Big crowds, big dreams: Meet Jeff Ng, the ‘Cathay busker’ who became a TikTok phenomenon

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What’s the story behind the Singaporean busker whose performances have gone viral in recent weeks? CNA Lifestyle talked to Jeff Ng, aka JeffHelloMusic, about his musical journey from a cafe to Chinatown, and his plans for the future.

Big crowds, big dreams: Meet Jeff Ng, the ‘Cathay busker’ who became a TikTok phenomenon

Singaporean busker Jeff Ng, aka JeffHelloMusic, whose recent performances in front of The Cathay went viral. (Photo: Marcus Mark Ramos / CNA)

Two weekends ago, a busker walked out to the steps outside of The Cathay and plugged in for one of his regular performances. He was expecting the usual handful of people who knew him from his pre-pandemic Chinatown gigs and curious random passersby.

Instead, Jeff Ng aka JeffHelloMusic ended that Saturday night (Jun 18) performing in front of an estimated 2,000 people – and becoming a TikTok viral star.

Clips circulated on social media of the musician performing, surrounded by a sea of lights as the audience sang along to his songs and waved their mobile phones as makeshift light sticks.

“I even teared up a bit,” the 32-year-old told CNA Lifestyle.

And it wasn’t a one-off but the start of something special. A few days later, Ng witnessed the same at his weekday Wednesday gig at Marina Bay Sands’ Mist Walk. By the time he was back at The Cathay on Jun 25, bigger crowds were waiting for him.

Singaporean busker Jeff Ng performing at Marina Bay Sands’ Mist Walk on Jun 22. (Photo: Marcus Mark Ramos / CNA)

Ng had, to his amazement, become a phenomenon. “I really didn’t expect the audience response to my performance to be so good,” he admitted.

“The singalongs and the waving of light sticks and mobile phone torches really touched my heart.”

“WAITER BECOMES SINGER”

Ng’s musical career had been building up to this. Having grown up in a Chinese-speaking family, he recalled spending most of his time listening to Mandopop – Ng is an avid fan of Singaporean artiste JJ Lin and Taiwanese singer-songwriter Jay Chou.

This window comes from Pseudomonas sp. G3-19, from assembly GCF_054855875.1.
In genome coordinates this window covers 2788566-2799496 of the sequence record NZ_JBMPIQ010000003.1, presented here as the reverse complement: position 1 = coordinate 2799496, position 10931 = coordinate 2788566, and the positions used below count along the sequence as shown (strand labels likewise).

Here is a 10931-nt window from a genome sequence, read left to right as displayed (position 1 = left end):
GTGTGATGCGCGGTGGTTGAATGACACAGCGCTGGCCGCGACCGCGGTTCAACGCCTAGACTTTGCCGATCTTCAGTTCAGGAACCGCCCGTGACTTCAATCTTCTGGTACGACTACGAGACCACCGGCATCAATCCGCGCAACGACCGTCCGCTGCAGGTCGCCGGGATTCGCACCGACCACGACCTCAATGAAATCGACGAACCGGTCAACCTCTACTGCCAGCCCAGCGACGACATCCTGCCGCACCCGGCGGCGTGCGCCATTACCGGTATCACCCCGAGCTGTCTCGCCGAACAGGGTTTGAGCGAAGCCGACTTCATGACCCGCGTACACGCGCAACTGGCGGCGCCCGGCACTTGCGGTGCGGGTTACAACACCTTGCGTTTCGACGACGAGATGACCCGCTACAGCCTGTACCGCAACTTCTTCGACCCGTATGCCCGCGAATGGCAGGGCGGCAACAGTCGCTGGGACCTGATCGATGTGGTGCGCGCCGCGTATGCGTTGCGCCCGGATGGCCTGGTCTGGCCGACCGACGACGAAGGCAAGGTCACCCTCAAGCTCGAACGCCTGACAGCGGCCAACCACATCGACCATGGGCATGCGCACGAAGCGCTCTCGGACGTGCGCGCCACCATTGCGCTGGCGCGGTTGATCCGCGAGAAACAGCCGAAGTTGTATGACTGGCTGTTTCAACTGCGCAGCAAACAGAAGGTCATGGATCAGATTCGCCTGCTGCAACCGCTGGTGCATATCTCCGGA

“When I (play) basketball, I listen to their songs. That was how I learned to sing Mandopop,” he shared.

At 17, Ng knew he wanted to be a musician, and started to learn how to play musical instruments. In an interview with 8Days, he recalled joining a Chinese singing competition organised by Ark Music School and coming in first.

Singaporean busker Jeff Ng. (Photo: Marcus Mark Ramos / CNA)

He later worked as a waiter at the Ark Music Cafe, where he would sing along to the open mic performances while making drinks. His then-boss noticed his singing and urged him to audition to sing at the cafe. Expectedly, he got the job.

“For most people, it was audience become singers. (But for) me, it was waiter becomes singer,” he said with a laugh.

CHINATOWN GIGS AND PANDEMIC BLUES

Ng would eventually go on to perform as a resident keyboardist and vocalist at various bars and restaurants. “I believe that everyone should start from there,” he said, adding that performing in bars gave him a steady income and provided “good exposure to know your bandmates”.

After two years of National Service at the age of 22, he became a keyboard and vocal instructor at the Ark Music School and taught students from the beginner to advanced classes.

He also performed at various outdoor and indoor events, including hotel weddings, and directed shows at the cafe where it all began for him. At some point, he also released a self-funded EP of original songs.